It's not particularly clear due to how closely-packed the connections are in the diagram, however the important details are as follows:

  • D0~D3 are connected to the counter directly, with D3 also going to set the latch at the top.
  • TR resets the counter and the latch.
  • TL appears to inhibit the output of the latch.
  • TH only needs a 470Ω resistor between the output of the latch and the input to the console, not a common-emitter transistor driver.

I thought it would be neat if I could combine the function of the latch and the counter, so purchased a CD4017B decade counter chip as this has a handy clock inhibition input and wired it up as follows:

Latching counter circuit

The clock input to this circuit comes from the TH output of the Light Phaser gun. This is an active-low signal so it needs to be inverted to properly clock the counter chip on the rising edge of the signal. It also needs to be delayed slightly for proper horizontal aiming (described in the previous post) so hence the additional RC circuit before the signal is fed to the counter chip.

With such a decade counter one of the 10 outputs labelled "0" to "9" is active at a time. After resetting the chip (by pulsing the reset pin high) "0" is high and "1" to "9" are low. When there is a rising edge at the clock input the chip counts up, so "0" goes low and "1" goes high, then "1" goes low and "2" goes high and so on and so forth. The "carry" output provides a rising edge clock signal when the counter overflows from "9" back to "0", allowing multiple chips to be chained together.

In the Menacer receiver the counter triggers the TH output latch on the fourth bit of a binary counter, i.e. when it reaches 8, so I've used the output of "8" as the output of the circuit. I've also fed this output back to the "clock inhibit" input of the counter chip. When this pin is low (which "8" will be when the counter is reset) it allows the counter to count up normally whenever the clock pin is pulsed. When the pin goes high (which "8" will be when we've seen eight pulses of light from the gun) it will inhibit the counter from counting any further, effectively locking it at "8". The only way out of this condition is to reset the chip, which the console does by pulsing the TR input line.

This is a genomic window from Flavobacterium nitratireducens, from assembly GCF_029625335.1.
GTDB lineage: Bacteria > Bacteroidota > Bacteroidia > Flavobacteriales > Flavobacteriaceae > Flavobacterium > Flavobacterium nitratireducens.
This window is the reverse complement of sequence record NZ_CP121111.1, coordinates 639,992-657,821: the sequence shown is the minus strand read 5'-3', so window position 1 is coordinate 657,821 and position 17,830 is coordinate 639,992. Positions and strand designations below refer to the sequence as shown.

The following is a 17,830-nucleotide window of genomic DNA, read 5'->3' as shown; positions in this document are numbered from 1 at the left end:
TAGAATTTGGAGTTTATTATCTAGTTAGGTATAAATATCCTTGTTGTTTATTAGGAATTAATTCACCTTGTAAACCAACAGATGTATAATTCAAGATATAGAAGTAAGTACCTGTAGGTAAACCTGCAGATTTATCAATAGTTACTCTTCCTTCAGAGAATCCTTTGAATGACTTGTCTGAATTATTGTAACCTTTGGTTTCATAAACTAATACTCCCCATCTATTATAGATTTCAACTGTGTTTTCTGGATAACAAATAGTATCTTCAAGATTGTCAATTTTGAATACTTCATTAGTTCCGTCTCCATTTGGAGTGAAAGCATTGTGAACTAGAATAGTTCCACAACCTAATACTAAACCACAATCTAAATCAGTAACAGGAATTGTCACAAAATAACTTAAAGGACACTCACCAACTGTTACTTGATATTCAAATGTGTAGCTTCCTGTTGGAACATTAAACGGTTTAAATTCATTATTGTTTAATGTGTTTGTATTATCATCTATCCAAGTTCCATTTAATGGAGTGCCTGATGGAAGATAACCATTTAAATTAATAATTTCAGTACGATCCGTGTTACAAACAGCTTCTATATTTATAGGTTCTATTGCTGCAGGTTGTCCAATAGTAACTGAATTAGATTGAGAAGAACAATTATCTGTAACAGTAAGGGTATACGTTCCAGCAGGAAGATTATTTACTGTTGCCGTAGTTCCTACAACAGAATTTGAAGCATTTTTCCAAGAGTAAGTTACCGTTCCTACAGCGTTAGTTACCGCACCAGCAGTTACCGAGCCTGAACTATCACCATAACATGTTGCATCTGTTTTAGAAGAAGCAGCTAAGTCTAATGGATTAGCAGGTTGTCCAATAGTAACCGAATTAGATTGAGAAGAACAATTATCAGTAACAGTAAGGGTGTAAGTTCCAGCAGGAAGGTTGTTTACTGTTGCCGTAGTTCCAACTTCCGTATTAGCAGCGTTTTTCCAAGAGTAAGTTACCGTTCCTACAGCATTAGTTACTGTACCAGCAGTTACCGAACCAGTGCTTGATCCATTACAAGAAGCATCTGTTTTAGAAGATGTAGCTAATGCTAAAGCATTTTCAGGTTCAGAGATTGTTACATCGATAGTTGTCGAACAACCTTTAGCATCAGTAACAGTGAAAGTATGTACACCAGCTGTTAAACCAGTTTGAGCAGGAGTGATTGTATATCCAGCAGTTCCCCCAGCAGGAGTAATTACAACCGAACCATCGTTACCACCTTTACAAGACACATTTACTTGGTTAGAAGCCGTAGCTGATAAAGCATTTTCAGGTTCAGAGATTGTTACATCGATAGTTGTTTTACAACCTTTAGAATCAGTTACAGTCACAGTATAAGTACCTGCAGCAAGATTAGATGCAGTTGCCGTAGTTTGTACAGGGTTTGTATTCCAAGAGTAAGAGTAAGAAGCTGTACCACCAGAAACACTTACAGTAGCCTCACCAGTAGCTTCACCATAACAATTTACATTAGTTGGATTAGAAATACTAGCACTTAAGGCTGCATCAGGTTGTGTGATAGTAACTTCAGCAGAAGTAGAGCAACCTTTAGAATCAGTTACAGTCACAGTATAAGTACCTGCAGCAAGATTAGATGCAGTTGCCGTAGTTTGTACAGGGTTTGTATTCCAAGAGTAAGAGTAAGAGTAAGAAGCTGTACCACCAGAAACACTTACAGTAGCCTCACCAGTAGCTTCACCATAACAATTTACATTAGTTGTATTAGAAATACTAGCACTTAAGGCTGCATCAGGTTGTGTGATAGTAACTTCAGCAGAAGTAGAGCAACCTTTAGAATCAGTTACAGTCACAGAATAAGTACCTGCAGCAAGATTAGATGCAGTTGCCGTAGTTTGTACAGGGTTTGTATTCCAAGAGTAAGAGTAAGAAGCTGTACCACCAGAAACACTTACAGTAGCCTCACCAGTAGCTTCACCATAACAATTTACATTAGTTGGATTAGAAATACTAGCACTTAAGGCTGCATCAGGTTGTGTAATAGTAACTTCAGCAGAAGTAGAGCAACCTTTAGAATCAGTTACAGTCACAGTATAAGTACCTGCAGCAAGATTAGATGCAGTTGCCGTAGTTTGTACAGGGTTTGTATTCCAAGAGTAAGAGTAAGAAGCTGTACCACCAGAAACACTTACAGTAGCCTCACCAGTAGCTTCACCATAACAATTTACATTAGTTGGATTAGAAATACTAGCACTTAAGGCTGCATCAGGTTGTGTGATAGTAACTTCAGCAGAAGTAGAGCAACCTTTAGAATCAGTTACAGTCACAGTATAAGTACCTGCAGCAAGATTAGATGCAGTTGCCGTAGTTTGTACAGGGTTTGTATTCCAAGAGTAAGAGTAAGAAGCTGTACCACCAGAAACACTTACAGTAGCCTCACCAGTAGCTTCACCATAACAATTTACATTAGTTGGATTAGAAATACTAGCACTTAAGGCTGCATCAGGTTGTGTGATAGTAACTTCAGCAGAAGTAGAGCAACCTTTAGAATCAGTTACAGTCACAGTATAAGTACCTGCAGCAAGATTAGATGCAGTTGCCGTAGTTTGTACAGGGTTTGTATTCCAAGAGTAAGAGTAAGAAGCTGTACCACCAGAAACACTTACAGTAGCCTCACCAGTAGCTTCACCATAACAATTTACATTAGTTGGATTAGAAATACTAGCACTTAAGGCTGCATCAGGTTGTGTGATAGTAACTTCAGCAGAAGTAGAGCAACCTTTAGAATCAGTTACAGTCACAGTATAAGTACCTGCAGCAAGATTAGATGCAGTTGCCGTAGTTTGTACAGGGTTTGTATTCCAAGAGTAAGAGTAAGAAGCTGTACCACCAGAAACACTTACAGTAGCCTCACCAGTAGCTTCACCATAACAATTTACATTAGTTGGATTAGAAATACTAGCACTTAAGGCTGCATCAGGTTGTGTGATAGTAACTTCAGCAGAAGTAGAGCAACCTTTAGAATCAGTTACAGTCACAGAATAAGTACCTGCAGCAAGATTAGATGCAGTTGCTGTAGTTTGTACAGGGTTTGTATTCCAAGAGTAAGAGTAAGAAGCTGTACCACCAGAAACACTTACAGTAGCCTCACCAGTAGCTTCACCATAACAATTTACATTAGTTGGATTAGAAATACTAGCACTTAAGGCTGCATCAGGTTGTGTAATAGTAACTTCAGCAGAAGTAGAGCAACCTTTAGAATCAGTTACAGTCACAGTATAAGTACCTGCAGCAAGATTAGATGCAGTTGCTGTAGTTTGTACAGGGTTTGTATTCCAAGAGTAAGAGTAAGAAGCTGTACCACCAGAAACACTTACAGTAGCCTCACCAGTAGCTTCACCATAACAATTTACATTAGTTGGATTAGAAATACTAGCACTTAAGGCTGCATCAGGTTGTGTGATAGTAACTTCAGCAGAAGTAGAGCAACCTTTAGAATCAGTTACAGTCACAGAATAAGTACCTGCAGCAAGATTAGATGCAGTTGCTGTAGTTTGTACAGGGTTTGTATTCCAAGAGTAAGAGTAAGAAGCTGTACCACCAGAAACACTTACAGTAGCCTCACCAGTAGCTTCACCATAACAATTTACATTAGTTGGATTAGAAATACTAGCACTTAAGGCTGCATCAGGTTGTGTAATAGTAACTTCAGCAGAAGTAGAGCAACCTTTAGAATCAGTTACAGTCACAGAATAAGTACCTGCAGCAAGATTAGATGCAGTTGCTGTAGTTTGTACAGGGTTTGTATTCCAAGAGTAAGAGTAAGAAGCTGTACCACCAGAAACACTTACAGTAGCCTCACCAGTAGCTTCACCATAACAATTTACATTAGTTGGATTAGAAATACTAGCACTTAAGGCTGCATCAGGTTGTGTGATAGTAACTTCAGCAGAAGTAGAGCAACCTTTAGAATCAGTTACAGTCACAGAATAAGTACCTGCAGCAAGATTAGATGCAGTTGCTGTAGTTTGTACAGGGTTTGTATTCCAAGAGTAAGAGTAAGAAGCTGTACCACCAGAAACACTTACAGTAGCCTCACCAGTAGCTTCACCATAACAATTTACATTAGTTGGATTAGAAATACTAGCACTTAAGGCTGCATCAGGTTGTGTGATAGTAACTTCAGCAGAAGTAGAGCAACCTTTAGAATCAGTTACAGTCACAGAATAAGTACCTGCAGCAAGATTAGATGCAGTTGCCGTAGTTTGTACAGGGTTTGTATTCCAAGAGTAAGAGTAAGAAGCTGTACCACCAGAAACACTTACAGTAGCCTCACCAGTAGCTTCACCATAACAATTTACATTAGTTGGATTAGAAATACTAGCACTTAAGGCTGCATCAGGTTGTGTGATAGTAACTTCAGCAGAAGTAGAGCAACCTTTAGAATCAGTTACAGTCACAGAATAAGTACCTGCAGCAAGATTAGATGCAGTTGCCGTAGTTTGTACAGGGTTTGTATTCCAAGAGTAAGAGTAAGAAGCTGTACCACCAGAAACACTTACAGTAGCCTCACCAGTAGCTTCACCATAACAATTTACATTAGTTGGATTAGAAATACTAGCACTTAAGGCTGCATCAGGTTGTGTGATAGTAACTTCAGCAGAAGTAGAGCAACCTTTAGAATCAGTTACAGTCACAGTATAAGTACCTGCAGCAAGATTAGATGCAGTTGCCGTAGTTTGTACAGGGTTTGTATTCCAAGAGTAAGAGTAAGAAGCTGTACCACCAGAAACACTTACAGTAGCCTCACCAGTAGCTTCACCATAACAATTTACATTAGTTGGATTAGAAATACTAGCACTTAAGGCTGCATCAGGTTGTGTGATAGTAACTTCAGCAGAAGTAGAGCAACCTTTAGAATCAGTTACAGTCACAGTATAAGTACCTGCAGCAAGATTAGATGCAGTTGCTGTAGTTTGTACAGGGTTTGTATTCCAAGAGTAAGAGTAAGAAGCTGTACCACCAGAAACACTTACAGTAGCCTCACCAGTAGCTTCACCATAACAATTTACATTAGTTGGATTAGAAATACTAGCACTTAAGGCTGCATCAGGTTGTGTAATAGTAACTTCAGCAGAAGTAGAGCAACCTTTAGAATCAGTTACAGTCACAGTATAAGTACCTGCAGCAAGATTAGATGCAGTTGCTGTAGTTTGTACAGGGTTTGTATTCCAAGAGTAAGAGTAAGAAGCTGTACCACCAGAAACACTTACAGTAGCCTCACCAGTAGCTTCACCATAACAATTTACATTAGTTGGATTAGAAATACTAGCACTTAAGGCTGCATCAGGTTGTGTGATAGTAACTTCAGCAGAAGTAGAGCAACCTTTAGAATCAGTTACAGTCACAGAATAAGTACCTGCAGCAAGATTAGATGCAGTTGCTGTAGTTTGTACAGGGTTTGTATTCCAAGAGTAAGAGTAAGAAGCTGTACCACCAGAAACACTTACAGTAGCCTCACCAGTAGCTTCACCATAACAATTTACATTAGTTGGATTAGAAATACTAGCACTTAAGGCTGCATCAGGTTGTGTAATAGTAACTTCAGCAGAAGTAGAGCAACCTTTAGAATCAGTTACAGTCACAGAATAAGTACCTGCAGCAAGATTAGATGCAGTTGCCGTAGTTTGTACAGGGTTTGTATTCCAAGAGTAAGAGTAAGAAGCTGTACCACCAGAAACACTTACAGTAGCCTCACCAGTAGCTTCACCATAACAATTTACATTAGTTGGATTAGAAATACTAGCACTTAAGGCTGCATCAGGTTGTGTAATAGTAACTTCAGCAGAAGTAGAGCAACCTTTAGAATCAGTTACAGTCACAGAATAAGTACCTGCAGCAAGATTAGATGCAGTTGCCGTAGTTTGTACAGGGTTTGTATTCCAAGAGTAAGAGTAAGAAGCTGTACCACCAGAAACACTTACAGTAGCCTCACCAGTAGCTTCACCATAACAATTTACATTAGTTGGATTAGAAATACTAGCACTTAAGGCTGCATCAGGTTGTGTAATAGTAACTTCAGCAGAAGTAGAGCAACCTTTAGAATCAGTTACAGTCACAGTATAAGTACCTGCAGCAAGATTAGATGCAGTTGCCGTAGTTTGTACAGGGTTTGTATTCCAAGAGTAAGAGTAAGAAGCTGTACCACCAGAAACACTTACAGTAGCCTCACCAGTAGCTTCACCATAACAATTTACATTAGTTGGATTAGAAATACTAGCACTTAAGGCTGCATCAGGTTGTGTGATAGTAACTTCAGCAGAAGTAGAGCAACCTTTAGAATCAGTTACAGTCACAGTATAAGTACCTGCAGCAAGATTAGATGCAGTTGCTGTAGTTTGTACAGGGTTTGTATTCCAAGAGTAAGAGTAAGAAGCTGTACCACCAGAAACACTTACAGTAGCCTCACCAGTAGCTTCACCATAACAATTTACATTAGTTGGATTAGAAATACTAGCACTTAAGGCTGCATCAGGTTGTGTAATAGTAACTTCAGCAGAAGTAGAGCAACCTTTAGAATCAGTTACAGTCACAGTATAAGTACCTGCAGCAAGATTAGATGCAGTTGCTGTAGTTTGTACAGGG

The only additional complication is that the console still expects an active low signal from the gun, so the final step is to invert the output from the counter.

Unfortunately, this does not work at all well. Games no longer seem to produce the "The screen is too dark" message, however aiming is extremely laggy and inaccurate. Checking the output of the counter with a logic probe seems to indicate erratic triggering. Using a different output from the counter (e.g. "4" or even "1") so that the counter "latches" sooner seems to improve things slightly but overall performance is still far worse in this arrangement. I'm not entirely sure why!

My next attempt was to simplify matters by using the exact latch circuit composed of NOR gates described in the patent, which worked just about as badly – the circuit still triggered eratically and accuracy was very poor. I have had issues with circuits not triggering properly before when using particular logic chips (it's why the circuit for my LCD Shutter Glasses adaptor has SN74LS14N Schmitt-trigger invertors on the logic inputs) so I thought I'd try replacing the CD4001B CMOS NOR gate chip I was using with the SN74ALS00AN TTL NAND gate chip I was using in previous experiments. The logic for a latch built from NAND gates is inverted to the logic of one built from NOR gates so it wasn't a straight swap but I don't have any other NOR gates in my parts bin. Somewhat surprisingly, with this new chip performance was greatly improved, though still not quite right.

For my next set of experiments I'm going to try replacing the CMOS NOR gate with the TTL NOR equivalent, though as that will involve waiting for parts to turn up in the post I thought I'd write a quick update on where I am so far. Fingers crossed this issue can be resolved easily and with a simple circuit!